Recently, my blog on Patient Experience was re-posted on KevinMD. The comments that patients and providers made on the site were challenging, insightful and difficult to read at times.
So many providers, mainly physicians, are so incredibly angry about the idea of patient experience. They get red in the face and raise their voices as they talk about it. They get defensive and make all kinds of excuses about how the data collection methodology is wrong and how medicine is going down the tubes.
“Medicine. It’s not what it used to be. I don’t have time to deal with patient satisfaction when I am trying to see twenty patients a day…”
“So, now I just have to give a patient narcotics or order a test because the patient has all the power…”
“They just want me to use scripted answers. That is so disingenuous. I’m not a robot…”
“It’s not fair. I don’t have any control over how the front desk and the nurses treat the patient…”
After the post went up, I continued on my patient experience journey. I asked everyone and anyone that would be willing to talk about patient experience…
What do you think?… Why are the physicians so angry?… What would you do?… What are some of your best tips?
I discovered that as angry and emotional providers (typically physicians) become about the concept of patient experience playing a part of the Medical New World Order, they are genuinely passionate about their provider-patient relationships. In fact, often times they were sharing their best practices before I was able to ask the question. Overflowing with communication skills and techniques they had learned through the years, I realized we learn best from each other.
One of our surgeons told me, “Simple. Care, always be available, 24/7.. have a support staff that shares your values, and be the best, most informed and committed practitioner that exists… Simple.. Requires extraordinary commitment of time, administrative recognition by providing world class [care] and exceptional support staff… That is just the beginning..”
A primary care provider wrote, “For myself, the biggest thing is actually having a conversation with the patient. I know it sounds funny, but so many patients tell me that they are so happy that I actually stopped, listened, and talked with them. As with a normal conversation, we talked back and forth. Trying to treat it as you and I could be talking right now. I think so many of us get caught up in EMR that we forget the conversation piece. We listen, exam, educate and then leave. The two way part of conversation is gone. Where I think I do well is that I am computer savvy. I can type and make eye contact at the same time. I know that many of our providers cannot do this and it puts them at a disadvantage.”
A commenter on KevinMD wrote this after his/her angry rant: “On a slightly different note, it has been common wisdom that you should walk into the room and “listen to the patient” for a full 60 seconds before asking questions. This approach tends to create the impression that you haven’t reviewed the chart (and quite frankly in my experience rarely produces much in the way of useful information). Lately, I have been experimenting with introducing myself and then briefly summarizing to the patient what I have learned from reviewing their chart prior to entering the room, and I am teaching my residents to do this also. I am not sure I have really noticed too much of a difference, but it still seems like a sensible thing to do that we are not taught during medical training.”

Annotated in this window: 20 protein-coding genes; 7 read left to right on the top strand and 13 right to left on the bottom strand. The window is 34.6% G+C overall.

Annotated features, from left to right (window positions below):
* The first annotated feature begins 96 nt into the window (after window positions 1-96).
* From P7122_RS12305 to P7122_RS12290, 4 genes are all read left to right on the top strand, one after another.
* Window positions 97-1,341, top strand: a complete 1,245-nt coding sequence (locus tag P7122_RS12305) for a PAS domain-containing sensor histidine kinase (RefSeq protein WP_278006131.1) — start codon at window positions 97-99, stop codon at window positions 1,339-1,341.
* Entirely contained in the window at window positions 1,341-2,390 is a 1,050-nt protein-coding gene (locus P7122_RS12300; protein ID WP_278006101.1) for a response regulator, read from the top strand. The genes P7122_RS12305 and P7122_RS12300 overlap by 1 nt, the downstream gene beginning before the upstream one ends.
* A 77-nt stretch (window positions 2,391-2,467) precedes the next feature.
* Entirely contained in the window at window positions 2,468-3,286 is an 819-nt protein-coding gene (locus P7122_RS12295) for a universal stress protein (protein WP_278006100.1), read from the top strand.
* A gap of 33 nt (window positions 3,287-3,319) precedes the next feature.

Another commenter, a self-proclaimed patient experience expert, put it pretty simple: “That “aidet” script puts my teeth on edge to the point that I think I now need dental work. Here’s a pro tip from a globally-recognized patient engagement expert (me): talk to the patient in front of you as if that person was your brother, your mom, your sister, or your best friend. No need for saccharine, or scripts, just speak plainly and clearly while looking into their eyes at least 20% of the time. You’ll be A-MAZED at the outcome.”
In addition, I found several blogs in which physicians find solace, grace and will to continue on in the current healthcare environment, often pontificating on the greatness of their profession, other times lamenting the difficulty of navigating the massive and broken system we live in.
This neurosurgeon wrote about the humanity in medicine and a technique he uses to connect with patients. Beautifully written. Honest. True. I’ve gone back to read it a few times over.
One thing is for sure; as much as providers dislike the idea of being rated through a survey or a test, most providers genuinely care about their patients and the relationship they develop with their patients in their respective practices. As a leader and champion of the patient experience initiative in our Big Med Org, this is all I can ask. If providers value their relationships with patients, try their best to communicate clearly and effectively and show their patients they care, then what more can we ask of them?
At the end of the day, reimbursement from the majority of our payers will be affected by a value modifier (VM) in 2016, which directly correlates to our CG-CAPS scores. Patient experience isn’t going away. We will need to make the best of it. We will need to find a way to navigate that tide and adjust.
But, I have come to realize that we will do best if we learn from each other in that process.